A rare phenomenon may reveal Stonehenge's connection to the moon

For the people who have gathered over the centuries at Stonehenge - the imposing prehistoric monument that has towered over Salisbury Plain in south-west England for 4,500 years - it was probably clear how the sun influenced its design.

The central axis of the stone circle was - and still is - aligned with the midsummer sunrise and midwinter sunset, with the stones dramatically framing the sunrise and sunset when the days are longest and shortest.

But are Stonehenge and possibly other megalithic monuments around the world also oriented to the moon?

The idea that Stonehenge is somehow connected to the moon was confirmed in the 1960s. However, this concept has not been systematically investigated, says Clive Ruggles, emeritus professor of archaeoastronomy in the School of Archeology and Ancient History at the University of Leicester.

This summer, archaeologists are using the little-known lunar phenomenon, which occurs every 18.6 years, to study it as part of their work to understand why Stonehenge was built.

Like the sun, the moon rises in the east and sets in the west. However, the rising and setting of the Moon moves from north to south and back again within a month. The northern and southern extremes also change over a period of about 18 and a half years. Lunar solstice is when the moon's northernmost and southernmost sunrise and sunset are farthest from each other.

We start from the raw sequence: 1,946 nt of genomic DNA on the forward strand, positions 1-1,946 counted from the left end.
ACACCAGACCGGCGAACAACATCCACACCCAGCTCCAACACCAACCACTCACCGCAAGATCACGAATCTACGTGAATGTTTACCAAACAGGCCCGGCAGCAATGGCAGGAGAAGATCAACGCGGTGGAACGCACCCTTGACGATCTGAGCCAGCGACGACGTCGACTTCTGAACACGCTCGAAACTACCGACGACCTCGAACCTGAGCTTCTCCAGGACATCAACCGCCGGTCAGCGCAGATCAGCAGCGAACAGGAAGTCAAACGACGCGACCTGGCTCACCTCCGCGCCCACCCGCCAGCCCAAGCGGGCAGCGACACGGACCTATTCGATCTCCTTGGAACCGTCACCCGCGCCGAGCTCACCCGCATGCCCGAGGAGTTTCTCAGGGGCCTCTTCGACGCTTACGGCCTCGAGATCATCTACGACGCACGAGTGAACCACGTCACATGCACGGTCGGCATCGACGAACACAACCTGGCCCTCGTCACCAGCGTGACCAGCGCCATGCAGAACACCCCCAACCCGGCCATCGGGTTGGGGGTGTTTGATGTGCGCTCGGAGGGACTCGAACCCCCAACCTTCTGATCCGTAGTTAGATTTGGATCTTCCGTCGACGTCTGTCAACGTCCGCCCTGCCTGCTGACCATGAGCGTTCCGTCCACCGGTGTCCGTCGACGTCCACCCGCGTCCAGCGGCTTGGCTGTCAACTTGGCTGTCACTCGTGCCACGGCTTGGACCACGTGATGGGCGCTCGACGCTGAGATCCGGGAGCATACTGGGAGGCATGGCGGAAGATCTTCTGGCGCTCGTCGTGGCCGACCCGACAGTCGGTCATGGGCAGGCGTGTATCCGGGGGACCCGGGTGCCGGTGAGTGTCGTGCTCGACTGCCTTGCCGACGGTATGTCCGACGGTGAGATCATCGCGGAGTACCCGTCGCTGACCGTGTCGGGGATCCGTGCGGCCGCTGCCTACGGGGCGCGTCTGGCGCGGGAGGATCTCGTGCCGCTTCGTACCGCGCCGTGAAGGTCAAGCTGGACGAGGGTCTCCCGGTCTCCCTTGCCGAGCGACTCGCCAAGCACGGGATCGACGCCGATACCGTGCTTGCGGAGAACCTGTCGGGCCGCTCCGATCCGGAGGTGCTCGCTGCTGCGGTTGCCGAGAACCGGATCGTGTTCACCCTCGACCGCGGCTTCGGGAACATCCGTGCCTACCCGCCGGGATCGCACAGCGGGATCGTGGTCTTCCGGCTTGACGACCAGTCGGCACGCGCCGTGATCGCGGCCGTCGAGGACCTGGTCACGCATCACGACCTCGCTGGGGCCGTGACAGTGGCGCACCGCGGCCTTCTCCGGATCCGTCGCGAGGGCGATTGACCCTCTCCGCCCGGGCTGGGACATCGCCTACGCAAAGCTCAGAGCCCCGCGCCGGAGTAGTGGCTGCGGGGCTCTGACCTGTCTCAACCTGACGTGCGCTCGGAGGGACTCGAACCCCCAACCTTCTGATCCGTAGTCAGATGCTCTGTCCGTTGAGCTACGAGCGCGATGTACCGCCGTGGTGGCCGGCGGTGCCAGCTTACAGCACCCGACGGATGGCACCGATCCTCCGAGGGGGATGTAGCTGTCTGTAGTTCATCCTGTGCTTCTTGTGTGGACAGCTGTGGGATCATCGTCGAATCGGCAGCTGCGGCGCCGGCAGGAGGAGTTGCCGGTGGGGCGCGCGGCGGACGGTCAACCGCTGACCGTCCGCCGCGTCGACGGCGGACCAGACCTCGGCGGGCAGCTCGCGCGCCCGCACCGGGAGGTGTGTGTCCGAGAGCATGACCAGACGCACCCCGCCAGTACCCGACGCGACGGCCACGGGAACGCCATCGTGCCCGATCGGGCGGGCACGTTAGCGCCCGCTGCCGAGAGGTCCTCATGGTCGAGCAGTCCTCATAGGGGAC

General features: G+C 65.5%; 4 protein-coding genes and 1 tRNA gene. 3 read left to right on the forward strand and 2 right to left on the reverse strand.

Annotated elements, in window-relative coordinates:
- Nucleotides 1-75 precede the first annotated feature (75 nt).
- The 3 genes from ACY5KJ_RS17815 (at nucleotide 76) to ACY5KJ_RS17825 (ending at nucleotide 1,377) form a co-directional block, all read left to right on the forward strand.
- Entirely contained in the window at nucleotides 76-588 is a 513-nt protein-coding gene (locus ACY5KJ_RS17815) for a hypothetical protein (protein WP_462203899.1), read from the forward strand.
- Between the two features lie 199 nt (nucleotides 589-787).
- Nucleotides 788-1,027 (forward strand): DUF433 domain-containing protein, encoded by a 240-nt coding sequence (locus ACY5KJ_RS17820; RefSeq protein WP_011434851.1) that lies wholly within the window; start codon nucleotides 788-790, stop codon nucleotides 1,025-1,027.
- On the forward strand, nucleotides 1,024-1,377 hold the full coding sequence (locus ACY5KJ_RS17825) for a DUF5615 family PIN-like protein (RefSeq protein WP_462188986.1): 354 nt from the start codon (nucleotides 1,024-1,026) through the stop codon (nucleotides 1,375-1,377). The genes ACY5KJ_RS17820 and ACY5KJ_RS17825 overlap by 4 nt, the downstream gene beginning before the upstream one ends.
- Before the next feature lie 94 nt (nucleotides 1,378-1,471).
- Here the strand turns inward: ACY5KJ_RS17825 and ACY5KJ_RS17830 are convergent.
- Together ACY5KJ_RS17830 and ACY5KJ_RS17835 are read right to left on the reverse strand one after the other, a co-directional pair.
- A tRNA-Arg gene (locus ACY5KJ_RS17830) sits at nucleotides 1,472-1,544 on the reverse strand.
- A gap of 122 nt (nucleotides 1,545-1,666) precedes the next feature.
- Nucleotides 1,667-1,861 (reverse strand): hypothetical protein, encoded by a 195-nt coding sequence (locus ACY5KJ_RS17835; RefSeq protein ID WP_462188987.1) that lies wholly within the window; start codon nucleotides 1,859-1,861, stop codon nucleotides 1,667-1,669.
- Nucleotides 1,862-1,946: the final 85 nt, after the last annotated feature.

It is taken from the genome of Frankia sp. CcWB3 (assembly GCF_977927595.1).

"The moonrise changes every day, and if you track this over a month, you'll notice that there is a northern and southern boundary beyond which the moon never rises (or sets)," says Fabio Silva, senior lecturer in archaeological modeling at Bournemouth University.

"If you observe these boundaries for 19 years, you will notice that they change like an accordion: they expand to a maximum boundary (the major lunar stasis) and then begin to shrink to a minimum boundary (the minor lunar stasis)."

This major lunar stasis should occur in January 2025, but between now and mid-2025, the Moon may appear, to the casual observer, unusually low and high in the night sky during the lunar month.

If you're in one of those 19 years, you'll occasionally see the Moon rise or set much further north or south than most times. In the years in between, you'll never see her there," Ruggles said.

Despite the phenomenon's name, the moon doesn't actually stand still during this period, he says.

"What's standing still are those borders, and the moment that's going to happen is in January of next year," Ruggles added. "But for about a year on either side, if you happen to catch the moonrise at the right time, you'll see the moon rise extremely low (in the sky)."

Stonehenge is built of two types of stones: larger and smaller blue stones that form two concentric circles. Ruggles said the Stonehenge station stones, which form a rectangle around the circle, roughly coincide with the final positions of the moon during the lunation.

How this lunar alignment was achieved, whether it was intended and what its potential purpose is - these are topics of discussion that the team wants to explore./BGNES